For current regular run models, it can be a smart idea to find a good Breyer dealer and stick with them. Some dealers offer discounts on large purchases, or reward loyal customers in some other way. Check out the Store Locator on BreyerHorses.com to see if there is a dealer within driving distance of you. Many dealers also attend the horse expos, and will offer a large selection of models at reasonable prices there. Alternatively, you can shop the current range of models online at the BreyerHorses.com web store. Once these models are "retired," or discontinued, their prices will often go up as inventory becomes scarcer.
For new special run models, it is almost always cheaper to buy directly from the source and avoid the secondary market. Many special run models can be purchased online, so find out who is distributing the horse and deal with them. Many special runs are also released through the Breyer Collector Club, which you can join at any time during the year.
For discontinued models or older special runs, things get trickier. The classic haunts of the Breyer collector are antique shops, flea markets and garage sales. While good deals can still be found, beware of overpriced models, especially those that are very common and/or in poor condition. With the advent of smartphones, it's never been easier to do quick value checks before purchasing a model found "in the wild." The thrill of the hunt is still there, and the payoff can be worth it!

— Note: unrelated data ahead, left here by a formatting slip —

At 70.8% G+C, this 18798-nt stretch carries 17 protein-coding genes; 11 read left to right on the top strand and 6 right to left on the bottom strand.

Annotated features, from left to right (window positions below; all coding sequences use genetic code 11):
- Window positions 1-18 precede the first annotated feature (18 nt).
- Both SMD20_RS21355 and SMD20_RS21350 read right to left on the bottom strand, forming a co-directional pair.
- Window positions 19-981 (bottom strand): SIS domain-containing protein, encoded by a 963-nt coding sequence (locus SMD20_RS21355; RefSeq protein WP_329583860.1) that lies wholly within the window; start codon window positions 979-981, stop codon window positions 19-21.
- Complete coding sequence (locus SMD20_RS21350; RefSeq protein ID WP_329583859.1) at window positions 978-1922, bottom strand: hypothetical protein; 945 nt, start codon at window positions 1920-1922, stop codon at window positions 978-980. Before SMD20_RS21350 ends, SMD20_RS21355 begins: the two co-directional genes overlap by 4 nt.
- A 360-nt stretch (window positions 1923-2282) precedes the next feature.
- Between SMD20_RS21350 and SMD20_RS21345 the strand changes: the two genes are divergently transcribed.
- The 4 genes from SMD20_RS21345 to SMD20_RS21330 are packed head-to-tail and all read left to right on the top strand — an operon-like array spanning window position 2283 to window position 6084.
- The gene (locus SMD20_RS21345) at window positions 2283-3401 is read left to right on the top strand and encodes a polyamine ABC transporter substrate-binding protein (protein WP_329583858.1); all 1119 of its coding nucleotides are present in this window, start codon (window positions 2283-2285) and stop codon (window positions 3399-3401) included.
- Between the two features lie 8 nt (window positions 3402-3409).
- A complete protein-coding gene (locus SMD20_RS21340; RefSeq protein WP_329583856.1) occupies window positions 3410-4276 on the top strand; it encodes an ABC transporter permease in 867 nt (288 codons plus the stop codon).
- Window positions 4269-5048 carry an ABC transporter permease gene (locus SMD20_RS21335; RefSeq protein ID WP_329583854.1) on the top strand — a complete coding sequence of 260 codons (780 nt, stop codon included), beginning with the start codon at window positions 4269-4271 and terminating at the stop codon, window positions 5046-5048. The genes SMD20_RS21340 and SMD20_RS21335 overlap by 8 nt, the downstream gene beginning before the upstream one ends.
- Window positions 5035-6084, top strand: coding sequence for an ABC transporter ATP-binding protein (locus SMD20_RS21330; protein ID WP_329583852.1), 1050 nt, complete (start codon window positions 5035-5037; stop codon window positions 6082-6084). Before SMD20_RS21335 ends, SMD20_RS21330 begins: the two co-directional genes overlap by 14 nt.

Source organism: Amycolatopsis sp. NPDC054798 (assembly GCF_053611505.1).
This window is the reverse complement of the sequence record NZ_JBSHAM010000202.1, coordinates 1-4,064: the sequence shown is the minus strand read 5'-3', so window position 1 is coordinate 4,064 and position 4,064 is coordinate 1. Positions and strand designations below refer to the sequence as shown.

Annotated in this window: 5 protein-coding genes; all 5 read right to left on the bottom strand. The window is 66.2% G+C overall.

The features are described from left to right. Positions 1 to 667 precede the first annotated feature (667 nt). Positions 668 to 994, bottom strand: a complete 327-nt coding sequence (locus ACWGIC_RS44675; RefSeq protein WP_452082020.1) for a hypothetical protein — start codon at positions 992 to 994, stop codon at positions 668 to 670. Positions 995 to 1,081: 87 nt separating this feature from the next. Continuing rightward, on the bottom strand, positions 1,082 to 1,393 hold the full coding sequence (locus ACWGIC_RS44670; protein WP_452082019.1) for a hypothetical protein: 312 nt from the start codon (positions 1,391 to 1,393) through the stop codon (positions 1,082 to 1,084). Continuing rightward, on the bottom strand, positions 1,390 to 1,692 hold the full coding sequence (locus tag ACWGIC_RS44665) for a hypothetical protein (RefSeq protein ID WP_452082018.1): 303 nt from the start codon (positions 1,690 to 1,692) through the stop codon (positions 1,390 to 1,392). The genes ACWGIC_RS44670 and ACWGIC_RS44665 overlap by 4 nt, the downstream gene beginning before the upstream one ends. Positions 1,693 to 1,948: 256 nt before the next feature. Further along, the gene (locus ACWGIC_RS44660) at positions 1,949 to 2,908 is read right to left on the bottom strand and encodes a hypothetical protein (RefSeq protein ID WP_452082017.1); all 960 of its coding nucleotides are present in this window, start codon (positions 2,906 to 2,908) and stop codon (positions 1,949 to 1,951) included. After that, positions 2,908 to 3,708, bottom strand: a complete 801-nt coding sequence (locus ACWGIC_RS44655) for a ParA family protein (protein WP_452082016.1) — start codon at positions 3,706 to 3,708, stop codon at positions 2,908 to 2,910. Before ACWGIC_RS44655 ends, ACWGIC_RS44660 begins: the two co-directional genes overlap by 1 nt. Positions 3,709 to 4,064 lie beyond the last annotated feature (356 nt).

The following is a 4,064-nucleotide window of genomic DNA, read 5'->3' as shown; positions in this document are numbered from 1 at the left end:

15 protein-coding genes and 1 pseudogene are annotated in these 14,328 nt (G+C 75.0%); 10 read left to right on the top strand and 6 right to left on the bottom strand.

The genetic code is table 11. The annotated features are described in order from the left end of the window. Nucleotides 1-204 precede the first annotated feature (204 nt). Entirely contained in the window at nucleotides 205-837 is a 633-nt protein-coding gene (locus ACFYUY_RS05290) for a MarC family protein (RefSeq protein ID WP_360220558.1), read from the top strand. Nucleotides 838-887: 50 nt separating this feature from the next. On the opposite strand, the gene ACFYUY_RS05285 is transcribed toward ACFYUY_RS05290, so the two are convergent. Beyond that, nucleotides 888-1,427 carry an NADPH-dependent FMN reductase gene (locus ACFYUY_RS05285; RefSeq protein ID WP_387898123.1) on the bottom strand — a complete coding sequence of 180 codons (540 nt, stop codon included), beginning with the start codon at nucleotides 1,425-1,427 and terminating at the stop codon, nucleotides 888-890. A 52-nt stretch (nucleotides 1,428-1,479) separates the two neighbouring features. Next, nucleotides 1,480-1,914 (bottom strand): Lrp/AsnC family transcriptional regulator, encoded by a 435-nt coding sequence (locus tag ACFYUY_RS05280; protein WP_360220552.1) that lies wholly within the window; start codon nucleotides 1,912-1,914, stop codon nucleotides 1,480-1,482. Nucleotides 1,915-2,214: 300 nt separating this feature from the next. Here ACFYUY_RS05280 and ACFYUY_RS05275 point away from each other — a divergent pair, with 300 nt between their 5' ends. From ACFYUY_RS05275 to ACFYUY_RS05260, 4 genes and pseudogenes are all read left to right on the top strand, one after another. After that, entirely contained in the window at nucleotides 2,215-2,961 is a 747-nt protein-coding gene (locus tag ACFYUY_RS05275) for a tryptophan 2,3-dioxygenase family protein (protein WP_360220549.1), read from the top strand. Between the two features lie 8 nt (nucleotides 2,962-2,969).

For a more reliable way to get that older model, check out eBay and other online sales pages. Cruising eBay can get you some great deals, but watch out for a few pitfalls – read the auction description carefully and remember to consider the cost of shipping on top of the asking price. Before you bid, set your personal max and do not exceed it, no matter how exciting the bidding gets! Another model will turn up eventually. Avoid uninformed impulse purchases – do your research! There are many misinformed sellers on eBay, and what one person calls "rare" may not be at all.
Online model sales pages and groups have thousands of people subscribed to them, and offer up a huge variety of models every day. If you keep watching, eventually the horse you want at the price you can afford is going to show up. Don’t be afraid to politely ask if the price is flexible – sellers are often willing to work with you. If you are interested in an expensive model, time payments may let you obtain that "holy grail" in manageable increments. Just make sure you can stand waiting, and follow through of your obligation.
If you don’t mind restored horses, sending your horse to a repair artist (or learning how to restore yourself!) can be a great way to stretch your money. For relatively common, cheap models, it is probably more cost-effective to make your own repair. If you find that rare model that needs some help, a professional restorer can turn your good find into a spectacular find! Just be sure to keep careful track of what has been restored on each model, because you must disclose this information when you sell the them. Remember that "restoration" just means repairing damage done to an original finish model. Any enhancements, such as added markings or shading, will make the horse a custom model and it will no longer be eligible to show alongside OFs. Also keep in mind that depending on the extent of repairs, a restored horse may not be allowed in the live show ring.
Another way to help support your model horse habit is to develop a hobby-related craft or service. Maybe you could become an awesome tack-maker, and trade your tack for models? Or maybe your restoration skills will gain attention, and the money you earn from that can supplement the money you have available for models? If this appeals to you, look into all the different aspects of the hobby – you will not only find your niche, you will also meet some great people!